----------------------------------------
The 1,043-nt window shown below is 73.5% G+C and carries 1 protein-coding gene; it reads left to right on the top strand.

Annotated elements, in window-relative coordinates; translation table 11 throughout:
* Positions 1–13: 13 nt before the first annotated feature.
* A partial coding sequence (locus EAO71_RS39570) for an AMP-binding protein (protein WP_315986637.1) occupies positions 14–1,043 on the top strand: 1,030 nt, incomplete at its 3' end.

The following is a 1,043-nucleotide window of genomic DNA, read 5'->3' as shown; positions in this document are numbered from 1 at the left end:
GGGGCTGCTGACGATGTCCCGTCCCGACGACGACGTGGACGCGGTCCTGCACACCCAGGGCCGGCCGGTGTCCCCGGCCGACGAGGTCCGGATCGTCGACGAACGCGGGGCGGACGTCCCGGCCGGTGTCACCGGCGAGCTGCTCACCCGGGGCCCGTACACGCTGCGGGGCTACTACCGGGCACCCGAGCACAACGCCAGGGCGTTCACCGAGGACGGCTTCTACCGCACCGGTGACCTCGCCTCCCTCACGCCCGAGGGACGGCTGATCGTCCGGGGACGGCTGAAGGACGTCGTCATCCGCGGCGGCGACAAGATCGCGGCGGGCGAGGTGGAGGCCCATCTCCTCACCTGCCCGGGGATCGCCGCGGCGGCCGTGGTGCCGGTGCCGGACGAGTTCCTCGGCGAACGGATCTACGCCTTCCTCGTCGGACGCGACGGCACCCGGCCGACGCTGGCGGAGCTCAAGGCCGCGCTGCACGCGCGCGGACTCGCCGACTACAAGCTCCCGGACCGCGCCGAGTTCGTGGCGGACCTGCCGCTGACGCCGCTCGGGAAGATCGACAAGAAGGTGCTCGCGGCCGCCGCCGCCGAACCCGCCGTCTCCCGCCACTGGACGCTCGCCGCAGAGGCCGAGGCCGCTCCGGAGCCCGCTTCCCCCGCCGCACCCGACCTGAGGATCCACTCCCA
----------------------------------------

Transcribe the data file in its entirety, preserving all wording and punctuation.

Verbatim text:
The 1,043-nt window shown below is 73.5% G+C and carries 1 protein-coding gene; it reads left to right on the top strand.

Annotated elements, in window-relative coordinates; translation table 11 throughout:
* Positions 1–13: 13 nt before the first annotated feature.
* A partial coding sequence (locus EAO71_RS39570) for an AMP-binding protein (protein WP_315986637.1) occupies positions 14–1,043 on the top strand: 1,030 nt, incomplete at its 3' end.

The following is a 1,043-nucleotide window of genomic DNA, read 5'->3' as shown; positions in this document are numbered from 1 at the left end:
GGGGCTGCTGACGATGTCCCGTCCCGACGACGACGTGGACGCGGTCCTGCACACCCAGGGCCGGCCGGTGTCCCCGGCCGACGAGGTCCGGATCGTCGACGAACGCGGGGCGGACGTCCCGGCCGGTGTCACCGGCGAGCTGCTCACCCGGGGCCCGTACACGCTGCGGGGCTACTACCGGGCACCCGAGCACAACGCCAGGGCGTTCACCGAGGACGGCTTCTACCGCACCGGTGACCTCGCCTCCCTCACGCCCGAGGGACGGCTGATCGTCCGGGGACGGCTGAAGGACGTCGTCATCCGCGGCGGCGACAAGATCGCGGCGGGCGAGGTGGAGGCCCATCTCCTCACCTGCCCGGGGATCGCCGCGGCGGCCGTGGTGCCGGTGCCGGACGAGTTCCTCGGCGAACGGATCTACGCCTTCCTCGTCGGACGCGACGGCACCCGGCCGACGCTGGCGGAGCTCAAGGCCGCGCTGCACGCGCGCGGACTCGCCGACTACAAGCTCCCGGACCGCGCCGAGTTCGTGGCGGACCTGCCGCTGACGCCGCTCGGGAAGATCGACAAGAAGGTGCTCGCGGCCGCCGCCGCCGAACCCGCCGTCTCCCGCCACTGGACGCTCGCCGCAGAGGCCGAGGCCGCTCCGGAGCCCGCTTCCCCCGCCGCACCCGACCTGAGGATCCACTCCCA